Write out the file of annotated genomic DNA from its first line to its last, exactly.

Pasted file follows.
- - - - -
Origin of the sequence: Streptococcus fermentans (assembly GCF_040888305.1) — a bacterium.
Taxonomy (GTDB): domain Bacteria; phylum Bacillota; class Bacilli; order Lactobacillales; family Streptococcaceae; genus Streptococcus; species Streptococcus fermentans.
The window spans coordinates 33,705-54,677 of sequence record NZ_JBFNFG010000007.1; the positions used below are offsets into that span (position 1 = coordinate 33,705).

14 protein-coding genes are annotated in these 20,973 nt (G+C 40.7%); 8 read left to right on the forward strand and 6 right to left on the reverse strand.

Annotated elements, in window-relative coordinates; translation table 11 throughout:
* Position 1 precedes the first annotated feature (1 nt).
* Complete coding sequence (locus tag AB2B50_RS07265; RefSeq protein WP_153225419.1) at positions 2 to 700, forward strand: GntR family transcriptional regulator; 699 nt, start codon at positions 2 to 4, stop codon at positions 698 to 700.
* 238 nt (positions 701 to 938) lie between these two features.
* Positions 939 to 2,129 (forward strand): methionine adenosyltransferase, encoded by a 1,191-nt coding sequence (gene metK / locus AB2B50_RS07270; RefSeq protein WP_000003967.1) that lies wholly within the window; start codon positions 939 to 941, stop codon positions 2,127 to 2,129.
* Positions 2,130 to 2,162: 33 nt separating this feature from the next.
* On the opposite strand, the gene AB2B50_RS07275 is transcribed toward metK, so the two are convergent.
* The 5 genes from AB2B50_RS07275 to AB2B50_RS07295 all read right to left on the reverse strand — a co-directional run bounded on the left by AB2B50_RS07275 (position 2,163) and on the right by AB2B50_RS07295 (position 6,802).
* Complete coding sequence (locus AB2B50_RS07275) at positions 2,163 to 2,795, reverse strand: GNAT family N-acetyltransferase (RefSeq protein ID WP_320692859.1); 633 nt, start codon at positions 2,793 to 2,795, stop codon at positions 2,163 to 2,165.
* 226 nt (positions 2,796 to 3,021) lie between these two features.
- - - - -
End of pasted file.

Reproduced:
Origin of the sequence: Streptococcus fermentans (assembly GCF_040888305.1) — a bacterium.
Taxonomy (GTDB): domain Bacteria; phylum Bacillota; class Bacilli; order Lactobacillales; family Streptococcaceae; genus Streptococcus; species Streptococcus fermentans.
The window spans coordinates 33,705-54,677 of sequence record NZ_JBFNFG010000007.1; the positions used below are offsets into that span (position 1 = coordinate 33,705).

14 protein-coding genes are annotated in these 20,973 nt (G+C 40.7%); 8 read left to right on the forward strand and 6 right to left on the reverse strand.

Annotated elements, in window-relative coordinates; translation table 11 throughout:
* Position 1 precedes the first annotated feature (1 nt).
* Complete coding sequence (locus tag AB2B50_RS07265; RefSeq protein WP_153225419.1) at positions 2 to 700, forward strand: GntR family transcriptional regulator; 699 nt, start codon at positions 2 to 4, stop codon at positions 698 to 700.
* 238 nt (positions 701 to 938) lie between these two features.
* Positions 939 to 2,129 (forward strand): methionine adenosyltransferase, encoded by a 1,191-nt coding sequence (gene metK / locus AB2B50_RS07270; RefSeq protein WP_000003967.1) that lies wholly within the window; start codon positions 939 to 941, stop codon positions 2,127 to 2,129.
* Positions 2,130 to 2,162: 33 nt separating this feature from the next.
* On the opposite strand, the gene AB2B50_RS07275 is transcribed toward metK, so the two are convergent.
* The 5 genes from AB2B50_RS07275 to AB2B50_RS07295 all read right to left on the reverse strand — a co-directional run bounded on the left by AB2B50_RS07275 (position 2,163) and on the right by AB2B50_RS07295 (position 6,802).
* Complete coding sequence (locus AB2B50_RS07275) at positions 2,163 to 2,795, reverse strand: GNAT family N-acetyltransferase (RefSeq protein ID WP_320692859.1); 633 nt, start codon at positions 2,793 to 2,795, stop codon at positions 2,163 to 2,165.
* 226 nt (positions 2,796 to 3,021) lie between these two features.